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|The NGO Front in the Gaza War: Lawfare Against Israel|
[*] Voir, par exemple : Eyal Weizman, "Offensive par le Droit à Gaza".
Source : NGO Monitor
As part of the political war during
This NGO Monitor Report presents Frequently Asked Questions regarding NGO lawfare on
See NGO Monitor’s monograph, NGO "Lawfare": Exploitation of Courts in the Arab-Israeli Conflict and "Lawfare Against Israel" for more information on this issue.
Q: What is lawfare?
A: Lawfare is the exploitation of courts in democratic countries in order to harass Israeli officials with civil lawsuits and criminal investigations using allegations of "war crimes," "crimes against humanity," and other alleged violations of international law. While these cases claim to be about obtaining "justice" for Palestinian victims, they are part of the larger political war.
Q: When did NGOs start using lawfare as a weapon in the Arab-Israeli conflict?
A: The tactic of lawfare against
Q: Where are lawfare cases initiated?
A: NGOs exploit universal jurisdiction statutes in
Q: Who funds these NGOs?
A: These organizations are funded by the EU, European governments (Ireland, Norway, Sweden, Denmark), and prominent foundations such as the New Israel Fund, the Ford Foundation and the Open Society Institute.
Q: What are the positions of NGO superpowers such as Amnesty International and Human Rights Watch?
A: These NGOs support lawfare against Israel by providing publicity, organizing demonstrations, and issuing reports crafted as legal briefs to coincide with court hearings.
Q: How many lawfare cases have been filed against Israelis?
A: Since the adoption of the lawfare strategy, at least ten cases have been filed against Israelis in
Q: Why don’t NGOs bring cases against
Q: What NGOs have been issuing calls for lawfare since the start of the
A: PCHR is preparing for lawsuits to be filed abroad and appears to be focusing on filing a case for the killing of Nizar Rayan, one of the leading architects of Hamas atrocities and who sent his son on a suicide bombing mission in 2001. An Indian newspaper reported on January 25, that PCHR is preparing cases in six countries, targeting 87 Israelis for harassment. In the article, PCHR’s Director claims that "dozens of arrest warrants have already been issued." Other NGOs calling for lawfare in the wake of the Gaza war include the Alternative
Q: Are Israeli NGOs such as B’Tselem involved in lawfare?
A: NIF- and EU- funded Israeli NGOs such as B’Tselem, Gisha, Yesh Din, Mossawa, and Physicians for Human Rights-Israel are not at this stage overtly calling for lawfare, but have issued tens of statements leveling charges against Israel such as collective punishment, "wanton" use of force, "deliberate" and "unprecedented" harm to civilians, "blatant violation of the laws of warfare," and "suspicion" of "war crimes." B’Tselem even claimed that "it is hard to think of a clear military advantage which could be accomplished" by the killing of Rayan. These one-sided statements, the distortions of international law, and the emotive "testimonies" collected by these organizations contribute to hostility towards
Q: What is the Israeli government doing to combat lawfare?
A: The Israeli government is taking the threat of lawfare seriously. The IDF has established a team of legal and military experts to collect evidence which can be used to exonerate its officials. It has appointed an inter-ministerial team, headed by Justice Minister Prof. Daniel Friedman to defend any Israeli subject to suit. The army is also protecting the identities of battalion and brigade commanders who participated in the war. However, the government is largely reactive and has not addressed the core role of NGOs and their funders.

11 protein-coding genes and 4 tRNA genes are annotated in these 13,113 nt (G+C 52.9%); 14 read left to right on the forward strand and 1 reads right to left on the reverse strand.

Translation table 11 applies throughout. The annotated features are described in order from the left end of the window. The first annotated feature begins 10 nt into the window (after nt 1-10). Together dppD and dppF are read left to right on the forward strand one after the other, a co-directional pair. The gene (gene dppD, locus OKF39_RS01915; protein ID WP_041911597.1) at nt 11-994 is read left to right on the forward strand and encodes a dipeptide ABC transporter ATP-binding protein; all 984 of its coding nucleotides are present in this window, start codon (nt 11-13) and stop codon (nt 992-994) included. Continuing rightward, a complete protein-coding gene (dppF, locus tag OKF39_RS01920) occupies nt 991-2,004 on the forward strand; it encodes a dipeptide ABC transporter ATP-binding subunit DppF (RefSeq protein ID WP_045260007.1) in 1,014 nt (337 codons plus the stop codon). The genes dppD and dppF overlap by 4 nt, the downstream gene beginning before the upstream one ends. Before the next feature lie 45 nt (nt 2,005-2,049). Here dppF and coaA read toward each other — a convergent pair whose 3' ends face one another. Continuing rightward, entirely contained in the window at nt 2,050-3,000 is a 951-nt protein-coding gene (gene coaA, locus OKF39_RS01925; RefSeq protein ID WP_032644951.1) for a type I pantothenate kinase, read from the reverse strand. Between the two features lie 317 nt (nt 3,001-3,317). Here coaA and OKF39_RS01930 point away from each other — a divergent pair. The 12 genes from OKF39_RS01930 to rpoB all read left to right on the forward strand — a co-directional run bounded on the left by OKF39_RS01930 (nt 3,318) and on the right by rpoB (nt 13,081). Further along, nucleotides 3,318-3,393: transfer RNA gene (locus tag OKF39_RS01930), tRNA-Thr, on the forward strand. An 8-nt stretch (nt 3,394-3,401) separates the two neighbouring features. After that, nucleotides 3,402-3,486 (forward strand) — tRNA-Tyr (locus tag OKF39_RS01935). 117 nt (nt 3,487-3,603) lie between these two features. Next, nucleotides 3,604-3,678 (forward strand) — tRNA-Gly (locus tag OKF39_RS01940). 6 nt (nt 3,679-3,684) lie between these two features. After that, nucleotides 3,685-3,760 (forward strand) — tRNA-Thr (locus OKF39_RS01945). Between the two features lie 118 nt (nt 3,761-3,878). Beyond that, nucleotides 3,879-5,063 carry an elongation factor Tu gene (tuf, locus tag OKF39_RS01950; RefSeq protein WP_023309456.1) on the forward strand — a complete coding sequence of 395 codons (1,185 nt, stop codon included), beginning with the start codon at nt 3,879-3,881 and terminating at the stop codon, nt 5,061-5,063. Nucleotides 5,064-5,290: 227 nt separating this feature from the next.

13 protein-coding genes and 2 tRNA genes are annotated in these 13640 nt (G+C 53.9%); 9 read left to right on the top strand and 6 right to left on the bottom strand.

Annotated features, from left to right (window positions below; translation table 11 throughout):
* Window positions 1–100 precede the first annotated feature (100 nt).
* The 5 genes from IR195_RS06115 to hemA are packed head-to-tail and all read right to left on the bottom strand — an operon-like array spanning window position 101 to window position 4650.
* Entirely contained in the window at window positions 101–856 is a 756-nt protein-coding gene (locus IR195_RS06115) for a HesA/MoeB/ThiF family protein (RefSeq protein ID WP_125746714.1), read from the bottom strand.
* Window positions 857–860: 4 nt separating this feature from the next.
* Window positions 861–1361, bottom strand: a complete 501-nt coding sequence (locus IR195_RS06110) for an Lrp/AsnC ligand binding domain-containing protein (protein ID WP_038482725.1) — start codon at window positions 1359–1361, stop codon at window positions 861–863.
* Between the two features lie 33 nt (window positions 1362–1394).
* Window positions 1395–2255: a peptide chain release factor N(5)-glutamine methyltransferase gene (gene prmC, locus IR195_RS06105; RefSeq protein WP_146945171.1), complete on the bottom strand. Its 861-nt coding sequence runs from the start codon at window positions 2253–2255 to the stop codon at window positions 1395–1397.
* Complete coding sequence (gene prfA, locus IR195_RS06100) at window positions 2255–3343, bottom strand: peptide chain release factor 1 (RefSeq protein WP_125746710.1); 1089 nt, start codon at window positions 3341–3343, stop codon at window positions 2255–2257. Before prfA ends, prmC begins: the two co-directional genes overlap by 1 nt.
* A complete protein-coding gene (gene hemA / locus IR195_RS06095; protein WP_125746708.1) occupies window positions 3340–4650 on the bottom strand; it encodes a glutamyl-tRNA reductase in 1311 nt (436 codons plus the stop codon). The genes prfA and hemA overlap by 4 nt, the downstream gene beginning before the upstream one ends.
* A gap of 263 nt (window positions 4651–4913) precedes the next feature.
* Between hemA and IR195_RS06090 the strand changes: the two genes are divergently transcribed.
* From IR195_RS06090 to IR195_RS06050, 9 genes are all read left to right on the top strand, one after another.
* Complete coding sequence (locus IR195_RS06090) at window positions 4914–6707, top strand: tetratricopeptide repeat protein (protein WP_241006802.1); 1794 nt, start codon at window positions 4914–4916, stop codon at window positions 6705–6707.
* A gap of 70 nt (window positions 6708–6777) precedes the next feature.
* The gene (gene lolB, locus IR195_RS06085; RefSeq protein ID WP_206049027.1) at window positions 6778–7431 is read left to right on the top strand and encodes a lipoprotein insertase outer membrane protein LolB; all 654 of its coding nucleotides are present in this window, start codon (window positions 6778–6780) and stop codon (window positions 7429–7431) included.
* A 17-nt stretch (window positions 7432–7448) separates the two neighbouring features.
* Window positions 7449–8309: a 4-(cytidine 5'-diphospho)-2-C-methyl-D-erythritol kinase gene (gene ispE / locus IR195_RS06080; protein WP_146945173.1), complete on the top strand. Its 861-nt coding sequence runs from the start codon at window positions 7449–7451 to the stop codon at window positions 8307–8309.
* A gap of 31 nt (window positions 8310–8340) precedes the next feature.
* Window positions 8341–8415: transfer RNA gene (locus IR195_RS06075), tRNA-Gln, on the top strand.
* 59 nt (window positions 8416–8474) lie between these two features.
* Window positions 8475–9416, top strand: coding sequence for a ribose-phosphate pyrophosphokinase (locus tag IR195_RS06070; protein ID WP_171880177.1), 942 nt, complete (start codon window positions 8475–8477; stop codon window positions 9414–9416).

Q: Is there merit to the NGO claims against
A: The NGOs calling for lawfare base their allegations on faulty legal premises, factual distortions, and unreliable "eyewitness" testimony. These NGOs do not possess the military or other factual information necessary to level their charges. Many NGOs claim
These NGOs also distort international law by claiming
Many NGOs claim to have greater military knowledge than the IDF, questioning the military advantage of various targets. In fact, former British army colonel Richard Kemp noted on the BBC that there has been "no time in the history of warfare when an army has made more efforts to reduce civilian casualties and the deaths of innocent people than the [Israel Defense forces did in
Q: Amnesty International and Human Rights Watch claim that their researchers in
A: No. NGOs researchers are not trained professionals in evidence or forensic collection. These NGOs rarely name their researchers, specify the collection methodology, or identify witnesses. There is no way of ensuring that this "evidence" is preserved according to forensic standards or that NGO researchers have maintained a recognizable chain of custody. Due to the absence of any standards or publication of their methods, NGO "evidence" is impossible to corroborate or verify. The New York-based NGO Human Rights First, has criticized NGO involvement as actually being harmful to a criminal investigation because, "[m]ost NGOs do not employ trained criminal investigators" and this "untrained collection of physical or forensic evidence" can "limit its value" before a court.
Q: Have these same NGOs called for lawfare against
A: No. In contrast to the many appeals for lawfare against
For Further Background
"Lawfare," David B. Rivkin and Lee A. Casey, The Wall Street Journal,
Israel, Gaza, and International Law, Alan Dershowitz, The
"Amnesty International’s anti-Israel stance undermines human rights and international law," Prof. Avi Bell, Jurist Hotline Blog,
"International Law and the fighting in Gaza," Justice Reid Weiner and Avi Bell, MESI,
© NGO Monitor
Mis en ligne le 24 mars 2009, par